(Nicci at the Bird Cafe in Bree Street. Pills and pain meds before coffee and cake.)
It's been two days since I saw you last. Jacques and I have spent the weekend at home. Cocooning. Being kind to one another. Maxi has made us laugh with his antics and constant demands to play. The sun is shining and I wish it wouldn't. But I'm wearing turquoise today. Jacques commented on it, he's so tired of my basic black. I'm trying to decide on what to wear for your funeral this week. You told me I had to wear colour and I warned you that you had to stay alive a little while longer, because I'm too fat for brights. Weirdly enough, I thought I'd be thinner by the time you died. As if it mattered, as if you wouldn't want my body with all it's flaws, with my round belly, and too-round thighs and cellulite-in the-bad-light-legs instead of your own leukemia-ridden, painful body. And I felt so guilty about my own issues, my own sadness at your dying. You had to live with it. I was only a witness.
I told you on Friday that your life would not go unnoticed. Did you hear me, my darling? I thought I saw you trying to focus on my face and your breath changed. But perhaps it was only the morphine...I hope you heard me. I hope you heard me tell you that during these last four years of your life, four years in which you battled adversity, and grief, and heartbreak, and pain with such style, you still brought me and those who loved you such joy. So much laughter. So much happiness.
Connie arrived at the hospital, but by then you had already gone. She was clutching orange blossoms from their garden because she wanted you to smell them one more time before you died. It was the saddest thing. I hope you caught their fragrance as your spirit left us. That this is the scent you will remember.
I know there will be a wake for you this week, with lots of flowers and alcohol. Because you've left strict instructions to do so. I hope you'll watch over us that you aren't too busy catching up with your dad, and your sister-in-law and the grandma into whose grave you poured a bottle of gin and a few cans of tonic. It will be a shame to miss a party dedicated to you. God, I'm being stupid, you'll be there, you liked the fuss and drama way too much to miss it. Remember the afternoon we laughingly planned your funeral, how you said that if you were going to die, you wanted it to be a Visi-affair. And then how we cried with laughter at the macabre thought of Sumien, and Cornelia and Tina-Marie hauling fabric swatches around trying to match your deathly pallor, and the manic styling of it all, and Johan penning beautiful words? You adored those creative people, loved working with them all.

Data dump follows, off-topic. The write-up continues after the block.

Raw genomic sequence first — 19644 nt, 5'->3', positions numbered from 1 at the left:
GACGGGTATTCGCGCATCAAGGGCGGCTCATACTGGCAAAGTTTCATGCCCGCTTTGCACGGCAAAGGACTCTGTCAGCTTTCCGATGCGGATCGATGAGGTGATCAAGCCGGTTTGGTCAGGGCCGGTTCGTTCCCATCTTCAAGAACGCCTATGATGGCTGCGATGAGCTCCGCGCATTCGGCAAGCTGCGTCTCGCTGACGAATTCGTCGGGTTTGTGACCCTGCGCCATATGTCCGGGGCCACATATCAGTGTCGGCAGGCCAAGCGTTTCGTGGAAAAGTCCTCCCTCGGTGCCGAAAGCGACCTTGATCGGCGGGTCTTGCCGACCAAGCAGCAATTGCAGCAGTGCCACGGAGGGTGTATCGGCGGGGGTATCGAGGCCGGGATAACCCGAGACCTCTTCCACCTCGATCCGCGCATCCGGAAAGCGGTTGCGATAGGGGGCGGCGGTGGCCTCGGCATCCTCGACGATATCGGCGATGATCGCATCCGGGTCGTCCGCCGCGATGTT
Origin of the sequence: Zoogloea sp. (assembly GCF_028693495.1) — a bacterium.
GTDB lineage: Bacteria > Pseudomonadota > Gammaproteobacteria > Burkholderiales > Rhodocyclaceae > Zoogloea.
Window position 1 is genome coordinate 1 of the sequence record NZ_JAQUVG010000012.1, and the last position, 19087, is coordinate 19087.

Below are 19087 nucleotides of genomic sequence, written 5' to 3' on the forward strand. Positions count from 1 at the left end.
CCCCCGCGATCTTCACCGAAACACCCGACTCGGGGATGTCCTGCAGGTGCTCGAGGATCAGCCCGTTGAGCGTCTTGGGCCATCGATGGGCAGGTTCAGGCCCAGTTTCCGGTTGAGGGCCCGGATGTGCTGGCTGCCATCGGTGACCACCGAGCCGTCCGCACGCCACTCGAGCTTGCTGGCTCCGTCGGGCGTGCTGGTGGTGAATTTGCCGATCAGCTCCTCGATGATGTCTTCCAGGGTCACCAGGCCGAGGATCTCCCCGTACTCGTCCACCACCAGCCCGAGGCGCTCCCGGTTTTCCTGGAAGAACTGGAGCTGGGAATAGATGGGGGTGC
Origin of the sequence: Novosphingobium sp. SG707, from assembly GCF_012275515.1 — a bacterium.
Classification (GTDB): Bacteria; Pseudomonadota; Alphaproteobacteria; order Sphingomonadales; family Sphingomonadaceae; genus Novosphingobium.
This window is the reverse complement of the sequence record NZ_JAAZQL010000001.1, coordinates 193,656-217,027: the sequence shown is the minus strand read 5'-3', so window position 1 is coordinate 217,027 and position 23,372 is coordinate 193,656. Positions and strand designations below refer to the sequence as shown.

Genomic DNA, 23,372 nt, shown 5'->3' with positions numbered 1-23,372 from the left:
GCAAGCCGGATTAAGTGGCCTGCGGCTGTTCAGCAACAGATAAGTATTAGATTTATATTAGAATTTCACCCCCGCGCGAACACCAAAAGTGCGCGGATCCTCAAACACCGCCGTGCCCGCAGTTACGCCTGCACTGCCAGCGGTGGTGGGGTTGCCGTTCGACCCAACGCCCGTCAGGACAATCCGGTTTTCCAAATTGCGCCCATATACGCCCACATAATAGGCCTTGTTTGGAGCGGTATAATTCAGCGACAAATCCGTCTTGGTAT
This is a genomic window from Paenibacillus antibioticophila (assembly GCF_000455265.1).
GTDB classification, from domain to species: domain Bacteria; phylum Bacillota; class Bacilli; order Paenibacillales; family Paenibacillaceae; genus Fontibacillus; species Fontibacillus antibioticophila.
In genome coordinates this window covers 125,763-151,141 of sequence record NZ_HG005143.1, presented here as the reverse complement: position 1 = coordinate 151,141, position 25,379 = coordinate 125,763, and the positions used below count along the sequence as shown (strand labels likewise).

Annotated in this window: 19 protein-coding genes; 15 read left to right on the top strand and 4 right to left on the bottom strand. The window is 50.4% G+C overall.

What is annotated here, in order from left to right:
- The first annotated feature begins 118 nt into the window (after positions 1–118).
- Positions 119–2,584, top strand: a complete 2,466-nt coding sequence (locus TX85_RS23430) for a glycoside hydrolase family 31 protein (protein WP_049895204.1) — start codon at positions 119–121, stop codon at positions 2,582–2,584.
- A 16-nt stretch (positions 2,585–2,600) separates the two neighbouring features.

A few of us got together on our roof on Friday night, one by one your friends arrived carrying bottles of wine. We ordered take-away pizza and we cried and we laughed and we spoke of you. Then Douw got out his phone to call you. Before we remembered. And then things got a bit quieter for a while. Sadder. Bianca and Sonja and Plush smoked a lot. Rather desperately. And Jacques drank too much. I felt disconnected. But we toasted you. And your life. And your laughter. And the colour that always surrounded you. And we realized that each and every one around the table had met one another through you. Thank you for that Flower Girl.
It was a gorgeous, warm spring night. And we stayed up there on the roof till the early hours of the morning. But the stars weren't out. There was a light cloud covering them. All night long. As if the heavens were grieving as well. As if the earth's loss was so profound that the stars dimmed their light out of respect for our sadness.
They were out again last night. I guess by then you'd arrived. And that they could no longer contain their joy at your presence. I remember how that felt...
Travel well, my brave and beautiful friend. We miss you.